Musk also supplies the zany soap-opera factor Trump once provided by constantly hiring and firing people in the most absurd and humiliating way. Instead of bringing in Omarosa and Diamond & Silk, he’s brought in a bunch of hopped-up VCs and Bari Weiss.

Instead of firing White House chief of staff Reince Priebus on the airport tarmac and tweeting about it, he fired Twitter general counsel James Baker and tweeted about it.

He’s Anthony Fauci’s new chief tormentor. If what gets you jazzed is watching vituperative billionaires start ridiculous beefs with randos and refuse to back down, well, Musk has taken that baton from Trump, too. As The Daily Beast’s Matt Lewis aptly noted, “If you’re into drama and weird s–t, you don’t need Trump any more.”

But what’s hurt Trump the most, I think, is that Musk has robbed him of the singular quality that fuelled his political career from the moment he came down the Trump Tower escalator in 2015: You couldn’t look away from him, even if you wanted to.

Today, Musk occupies that role.

There are different ways to measure the relative influence and cultural importance of Trump and Musk, each admittedly imperfect, but all pointing in the same direction. Musk has far eclipsed Trump in terms of Twitter followers (120 million to 87 million).

He has supplanted Trump as a subject of Google search interest.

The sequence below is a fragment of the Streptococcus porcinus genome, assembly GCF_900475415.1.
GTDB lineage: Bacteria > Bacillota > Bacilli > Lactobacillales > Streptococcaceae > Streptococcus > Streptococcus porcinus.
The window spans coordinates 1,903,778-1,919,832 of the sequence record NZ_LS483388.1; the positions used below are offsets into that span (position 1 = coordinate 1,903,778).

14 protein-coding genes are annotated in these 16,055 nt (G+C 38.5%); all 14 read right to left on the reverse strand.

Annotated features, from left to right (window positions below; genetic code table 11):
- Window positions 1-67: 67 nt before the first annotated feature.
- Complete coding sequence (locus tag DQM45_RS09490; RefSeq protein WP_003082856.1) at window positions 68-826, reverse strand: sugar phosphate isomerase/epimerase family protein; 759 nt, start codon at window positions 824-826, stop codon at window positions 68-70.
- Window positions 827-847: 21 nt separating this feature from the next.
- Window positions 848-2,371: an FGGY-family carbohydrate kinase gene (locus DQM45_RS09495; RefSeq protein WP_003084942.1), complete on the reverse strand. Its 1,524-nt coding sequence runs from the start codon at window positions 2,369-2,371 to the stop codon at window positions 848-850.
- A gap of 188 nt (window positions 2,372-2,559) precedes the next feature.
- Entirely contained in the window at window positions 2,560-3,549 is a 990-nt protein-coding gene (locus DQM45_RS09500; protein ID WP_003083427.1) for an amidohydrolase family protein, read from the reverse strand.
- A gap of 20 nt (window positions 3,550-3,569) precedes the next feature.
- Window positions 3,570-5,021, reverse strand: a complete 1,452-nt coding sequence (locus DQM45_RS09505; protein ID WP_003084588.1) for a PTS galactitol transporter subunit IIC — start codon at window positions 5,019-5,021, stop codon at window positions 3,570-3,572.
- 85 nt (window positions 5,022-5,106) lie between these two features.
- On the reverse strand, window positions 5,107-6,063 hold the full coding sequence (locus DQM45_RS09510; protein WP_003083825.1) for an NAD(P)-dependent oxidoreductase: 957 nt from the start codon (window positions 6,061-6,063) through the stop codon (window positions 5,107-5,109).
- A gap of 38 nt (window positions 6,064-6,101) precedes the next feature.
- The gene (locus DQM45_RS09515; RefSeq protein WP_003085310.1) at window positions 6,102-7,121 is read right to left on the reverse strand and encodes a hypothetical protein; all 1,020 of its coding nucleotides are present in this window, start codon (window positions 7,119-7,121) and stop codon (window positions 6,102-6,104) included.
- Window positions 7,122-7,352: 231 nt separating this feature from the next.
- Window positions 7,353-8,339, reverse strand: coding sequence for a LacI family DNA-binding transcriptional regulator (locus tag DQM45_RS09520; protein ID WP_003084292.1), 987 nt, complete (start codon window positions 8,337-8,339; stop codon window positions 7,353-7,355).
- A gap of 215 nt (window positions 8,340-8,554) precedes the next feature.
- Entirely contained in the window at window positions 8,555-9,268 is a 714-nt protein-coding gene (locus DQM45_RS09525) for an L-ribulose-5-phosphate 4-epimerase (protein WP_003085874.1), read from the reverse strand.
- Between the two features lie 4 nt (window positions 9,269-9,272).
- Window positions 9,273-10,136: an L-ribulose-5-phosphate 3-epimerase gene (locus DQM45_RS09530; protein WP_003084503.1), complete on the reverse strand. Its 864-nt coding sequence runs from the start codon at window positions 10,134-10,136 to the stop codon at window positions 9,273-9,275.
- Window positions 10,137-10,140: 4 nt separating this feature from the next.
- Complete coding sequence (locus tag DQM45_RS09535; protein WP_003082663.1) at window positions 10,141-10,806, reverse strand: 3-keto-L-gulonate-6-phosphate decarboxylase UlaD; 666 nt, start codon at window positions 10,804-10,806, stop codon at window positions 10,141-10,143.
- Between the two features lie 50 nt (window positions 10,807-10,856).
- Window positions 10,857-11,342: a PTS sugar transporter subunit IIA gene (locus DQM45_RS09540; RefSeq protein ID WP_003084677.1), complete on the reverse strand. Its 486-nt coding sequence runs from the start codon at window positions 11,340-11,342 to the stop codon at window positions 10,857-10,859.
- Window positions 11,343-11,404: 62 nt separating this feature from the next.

He has even sidelined Trump in the Trumpiest corners of the conservative media.

At Breitbart News, the hard-right website that helped launch Trump’s 2016 presidential campaign by flooding the zone with a blizzard of daily Trump stories, “Musk’s Twitter” is a trending topic at the top of the home page. Trump has all but vanished.

Elon Musk and Donald Trump. Steve Bannon, left, says Musk has “BDE.”Credit:AP

The only Breitbart mention of him that I spotted while writing this on Thursday afternoon was a headline toward the bottom of the page about how his former White House economic adviser Larry Kudlow thinks Trump is in “a ditch” and “losing support left and right.” Hard to disagree!

There’s probably no one with a deeper understanding of the MAGA psyche and what drives it than the former Trump Svengali and Breitbart News honcho Steve Bannon.

I asked him to explain Musk’s sudden ubiquity on the right. “He’s studied Trump and knows how to say the most outrageous s–t and drive the news cycle,” Bannon confirmed.

“Anytime he wanted, Trump could change the news cycle with a tweet. He can’t do that anymore. Now Elon is that guy. He’s throwing bombs every day — look at the Hunter Biden story. It’s blowing up. He has the media on a string. Look at every news site in the country — five stories on him every day. He’s got BDE: ‘Big D–k Energy.’ That’s supposed to be Trump. Right now, it’s all Elon.”

Trump’s political superpower was his exhausting ability to dominate the national conversation and make it all about him. He was all three rings of the circus, plus the clown, the lion and the ringmaster.

If Trump can no longer excite and entertain the conservative masses, it’s hard to imagine that his presidential campaign will ever get out of the ditch. A year and half from now, Ron DeSantis or some other Republican may finally wrest the party back from Trump. But it will be Musk who put Trump out to pasture.